"We can only live like this. When you have family, you have more responsibilities. There is no money there," he says about his home in Mexico's Veracruz state.

One of his colleagues, Moises, who is 27, says he is planning to return soon to Mexico after several years in this farm. "I am leaving before the cold arrives. It is very hard," he says, nervously. He is not sure he will come back.

Immigrants frequently take the hardest jobs in the dairy industry.

A 2009 study from the University of Wisconsin found that they were often relegated to routine, lower-paid tasks, like milking the cows or cleaning manure in the barns, a report at the Milwaukee Journal Sentinel said. Dairy workers averaged 57 hours of work a week and fewer than five days off each month.

image copyrightT.G.
image captionTecpile, from Veracruz, Mexico, has worked on the dairy farm for six years

As Tecpile raises a fence in the field, under the blazing sun, his mobile phone rings and you can hear a voice speaking a language I can't understand.

"It is my wife, she is speaking in Náhuatl [an indigenous language of Mexico]," he says.

"Órale, are you with your boss or with who?" his wife says, now in Spanish. She starts to share some of her concerns in a timid but sweet voice. "Sometimes I am worried about my husband, and about Kevin, my son."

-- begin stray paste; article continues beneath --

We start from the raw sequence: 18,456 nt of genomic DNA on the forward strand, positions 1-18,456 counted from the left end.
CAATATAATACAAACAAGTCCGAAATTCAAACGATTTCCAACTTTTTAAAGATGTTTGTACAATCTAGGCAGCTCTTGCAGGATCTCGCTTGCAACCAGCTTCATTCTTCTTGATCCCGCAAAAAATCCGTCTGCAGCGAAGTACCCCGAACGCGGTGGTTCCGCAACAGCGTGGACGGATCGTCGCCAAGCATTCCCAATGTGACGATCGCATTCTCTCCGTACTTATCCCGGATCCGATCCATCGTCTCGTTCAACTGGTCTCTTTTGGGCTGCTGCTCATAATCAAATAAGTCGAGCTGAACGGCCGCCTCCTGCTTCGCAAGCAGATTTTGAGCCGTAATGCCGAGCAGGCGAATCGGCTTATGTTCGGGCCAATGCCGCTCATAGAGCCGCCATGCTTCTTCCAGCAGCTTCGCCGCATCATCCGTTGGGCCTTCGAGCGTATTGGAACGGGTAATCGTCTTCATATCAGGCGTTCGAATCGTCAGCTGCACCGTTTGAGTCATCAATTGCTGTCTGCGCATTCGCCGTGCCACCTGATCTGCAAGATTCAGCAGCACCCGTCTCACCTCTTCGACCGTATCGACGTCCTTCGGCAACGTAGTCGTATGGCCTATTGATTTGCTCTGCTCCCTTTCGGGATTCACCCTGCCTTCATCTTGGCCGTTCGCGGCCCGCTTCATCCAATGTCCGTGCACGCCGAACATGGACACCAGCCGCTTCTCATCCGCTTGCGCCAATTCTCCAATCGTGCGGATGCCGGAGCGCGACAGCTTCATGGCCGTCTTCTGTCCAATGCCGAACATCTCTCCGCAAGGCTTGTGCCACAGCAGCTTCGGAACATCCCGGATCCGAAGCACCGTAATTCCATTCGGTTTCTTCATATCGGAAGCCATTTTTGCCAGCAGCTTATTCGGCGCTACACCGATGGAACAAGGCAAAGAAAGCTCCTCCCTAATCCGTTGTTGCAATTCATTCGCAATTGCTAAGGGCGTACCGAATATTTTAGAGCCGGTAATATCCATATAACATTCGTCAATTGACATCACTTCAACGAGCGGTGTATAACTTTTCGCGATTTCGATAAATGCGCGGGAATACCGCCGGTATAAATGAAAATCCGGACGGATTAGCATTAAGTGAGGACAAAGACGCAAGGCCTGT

Kevin is a teenager who crossed into the US to follow his father's steps in Wisconsin with the help of "coyotes" [people traffickers]. Today he is one of the few employees in Falk's English class, and one of the most attentive students.

"He likes the work here, although it is hard," Roberto says about his son. "Still, I think he will eventually tire of it."

Roberto, however, plans to grow old in this country. He thinks that Puentes is an unusual and welcome initiative. For Mercedes Falk and John Rosenow, it is the only possible way forward.

"I think anyone that gets a chance to see the other side of the story," says Falk, "they can't help but walk away with a different perspective and empathy."

Tamara reports for BBC Mundo, a Spanish language news services throughout the Americas